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Marked as the difference is between Dr. Schenkel and his translator, as to the amount of definiteness in the aims of Jesus, there is another question, not less interesting, on which they divide even more sharply. It is the question of the socalled miracles ascribed to Jesus in the Gospels. Of course Dr. Furness would insist, as earnestly as Dr. Schenkel, that the theological miracle is impossible; that there can be no such thing as a violation of natural law. Of course they are united in believing that the miracles of Jesus are not credentials, and do not make the truth of his teaching any truer or any more authoritative than it would otherwise be. They are also agreed that the miraculous accounts pertaining to the birth and infancy of Jesus have no historical validity. But there is still much room for difference. Schenkel allows that Jesus was possessed of healing power. With his estimate of the Gospels, he can do no less. But he does this only because he is compelled. He does not rejoice in doing it. He would certainly be better pleased if he could eliminate every atom of this wonder-working from the text. This he cannot do; but he does not go an inch further than he is compelled to go. And, when he comes to any thing of this sort that he feels must be historic, he still makes every possible allowance for exaggeration, and ascribes the largest possible proportion of the effect produced to "faith." The words of Jesus to the woman that had touched his garment, "Thy faith hath made thee whole," are the key with which he unlocks the majority of these accounts. He further imagines, that he can trace in Jesus a growing dislike of these wonders, and a limiting of them almost entirely to those afflicted with insanity. Very different is Dr. Furness's treatment of these same accounts. He fondles them most lovingly. He makes the most of them. It is scarcely necessary for him to suppose "faith" on the part of the diseased. The power of Jesus of itself is quite sufficient. What Dr. Schenkel trips over as lightly as he can, Dr. Furness dwells upon with constantly increasing admiration.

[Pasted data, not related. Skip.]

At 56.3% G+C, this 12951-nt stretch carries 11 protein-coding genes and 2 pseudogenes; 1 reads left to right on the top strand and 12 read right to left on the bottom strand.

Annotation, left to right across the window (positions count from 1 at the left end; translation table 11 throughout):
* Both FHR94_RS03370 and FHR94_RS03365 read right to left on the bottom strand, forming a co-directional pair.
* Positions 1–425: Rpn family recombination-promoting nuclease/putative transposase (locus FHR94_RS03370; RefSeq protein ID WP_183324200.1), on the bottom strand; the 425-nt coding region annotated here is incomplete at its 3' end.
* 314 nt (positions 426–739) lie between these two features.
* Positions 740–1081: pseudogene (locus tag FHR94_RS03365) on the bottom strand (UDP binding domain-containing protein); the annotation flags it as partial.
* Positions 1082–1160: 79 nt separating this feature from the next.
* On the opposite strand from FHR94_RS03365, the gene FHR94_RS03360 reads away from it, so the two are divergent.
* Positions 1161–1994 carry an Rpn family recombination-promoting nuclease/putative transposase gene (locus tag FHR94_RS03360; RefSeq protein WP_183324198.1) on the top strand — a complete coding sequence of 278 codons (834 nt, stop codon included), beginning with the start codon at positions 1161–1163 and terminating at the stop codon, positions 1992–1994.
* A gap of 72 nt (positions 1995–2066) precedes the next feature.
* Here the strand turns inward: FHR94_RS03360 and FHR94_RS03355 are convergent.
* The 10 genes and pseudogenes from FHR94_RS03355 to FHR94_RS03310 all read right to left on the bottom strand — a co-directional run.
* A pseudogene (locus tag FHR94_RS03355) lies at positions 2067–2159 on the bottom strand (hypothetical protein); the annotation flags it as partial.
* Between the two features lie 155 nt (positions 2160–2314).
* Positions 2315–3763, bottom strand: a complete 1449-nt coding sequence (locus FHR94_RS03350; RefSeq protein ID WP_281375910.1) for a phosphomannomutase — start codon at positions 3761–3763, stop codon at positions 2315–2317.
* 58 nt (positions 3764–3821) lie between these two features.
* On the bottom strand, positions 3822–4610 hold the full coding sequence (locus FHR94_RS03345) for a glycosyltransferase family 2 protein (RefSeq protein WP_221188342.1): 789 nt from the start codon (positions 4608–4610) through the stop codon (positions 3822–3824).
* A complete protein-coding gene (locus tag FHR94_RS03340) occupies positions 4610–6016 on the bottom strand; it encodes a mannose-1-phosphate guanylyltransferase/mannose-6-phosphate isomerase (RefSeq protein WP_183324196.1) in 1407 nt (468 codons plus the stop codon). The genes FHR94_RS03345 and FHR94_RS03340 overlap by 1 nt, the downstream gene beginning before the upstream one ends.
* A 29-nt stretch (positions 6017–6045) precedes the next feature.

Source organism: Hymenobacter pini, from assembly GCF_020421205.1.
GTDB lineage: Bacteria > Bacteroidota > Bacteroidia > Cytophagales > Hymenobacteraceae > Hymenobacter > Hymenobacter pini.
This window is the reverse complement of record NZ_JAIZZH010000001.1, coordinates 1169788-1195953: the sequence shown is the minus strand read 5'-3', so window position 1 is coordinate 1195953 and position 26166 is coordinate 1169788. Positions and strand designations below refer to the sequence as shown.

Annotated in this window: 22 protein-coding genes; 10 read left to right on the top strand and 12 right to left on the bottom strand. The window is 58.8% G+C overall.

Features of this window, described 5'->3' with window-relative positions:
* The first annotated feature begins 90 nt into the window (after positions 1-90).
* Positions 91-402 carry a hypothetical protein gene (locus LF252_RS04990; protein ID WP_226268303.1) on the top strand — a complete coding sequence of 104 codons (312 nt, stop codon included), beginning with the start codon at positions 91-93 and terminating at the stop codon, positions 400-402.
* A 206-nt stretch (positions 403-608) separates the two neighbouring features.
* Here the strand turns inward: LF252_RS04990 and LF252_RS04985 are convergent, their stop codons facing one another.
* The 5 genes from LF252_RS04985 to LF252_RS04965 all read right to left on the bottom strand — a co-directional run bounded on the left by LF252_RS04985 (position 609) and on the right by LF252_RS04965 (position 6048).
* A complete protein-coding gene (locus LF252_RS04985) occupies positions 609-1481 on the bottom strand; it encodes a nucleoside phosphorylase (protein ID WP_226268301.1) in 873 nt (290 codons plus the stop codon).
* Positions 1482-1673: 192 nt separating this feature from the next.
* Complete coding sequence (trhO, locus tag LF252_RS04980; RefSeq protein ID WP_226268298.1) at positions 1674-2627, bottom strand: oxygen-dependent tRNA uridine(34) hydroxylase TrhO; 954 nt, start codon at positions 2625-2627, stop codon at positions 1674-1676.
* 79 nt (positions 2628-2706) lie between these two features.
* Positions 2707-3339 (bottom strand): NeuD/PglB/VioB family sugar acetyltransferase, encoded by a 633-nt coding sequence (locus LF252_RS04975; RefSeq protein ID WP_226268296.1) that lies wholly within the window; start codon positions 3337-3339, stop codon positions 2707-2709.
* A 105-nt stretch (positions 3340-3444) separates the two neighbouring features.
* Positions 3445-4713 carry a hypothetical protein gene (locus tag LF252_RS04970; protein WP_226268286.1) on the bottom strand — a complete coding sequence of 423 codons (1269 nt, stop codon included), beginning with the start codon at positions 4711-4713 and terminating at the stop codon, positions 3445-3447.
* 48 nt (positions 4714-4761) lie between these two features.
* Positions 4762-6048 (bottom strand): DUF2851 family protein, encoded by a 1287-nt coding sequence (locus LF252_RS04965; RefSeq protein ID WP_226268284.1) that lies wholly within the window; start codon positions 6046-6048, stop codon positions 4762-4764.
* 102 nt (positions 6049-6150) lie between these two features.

But, outside of these reports of sudden cures, Dr. Schenkel accepts nothing. The blasting of the fig-tree is a distorted

parable. The miracle of Cana was no miracle: Jesus had provided wine in case the first supply should be exhausted. The Transfiguration points to a private conversation, in which Jesus told a few of his disciples of his relation to Moses and the prophets. Jairus's daughter was not dead; Jesus himself said so. The raising of Lazarus is in the fourth Gospel; and the fourth Gospel is not authentic. The stilling of the sea,— it was the stilling of men's fears. The feeding of the multitude was a spiritual feast. The resurrection of Jesus, - it was a purely internal experience, not an external fact: that his fleshly body ever rose again we have no reason to believe.

But Dr. Schenkel does not strengthen his position when he says that these accounts of miracle involve the idea of omnipotence, and gives this as a reason for rejecting them. Even Mr. Mansel has allowed that no bystander can testify to a miracle. He can only testify to certain exceptional appearances. He can know nothing of their essential character. It were well to keep the question on this plane, — to speak of the miracles of the New Testament as so many phenomena, and weigh the evidence accordingly. But the more remarkable the phenomenon reported, the more faithfully should we sift the evidence. We are by no means bound to believe the story of a resurrection on the same amount of evidence as would convince us that a certain man died on a certain day. But let us rest our incredulity upon the isolated character of the event, not on its impossibility. For, until we know all the laws of nature, scarcely can we say of any thing reported that for it to happen is impossible. But its unwontedness may furnish, on the one hand, a presumption against the truth of it; and if, on the other hand, we find that the report can be accounted for without supposing any, or scarcely any, basis in fact, we are certainly at liberty to disbelieve.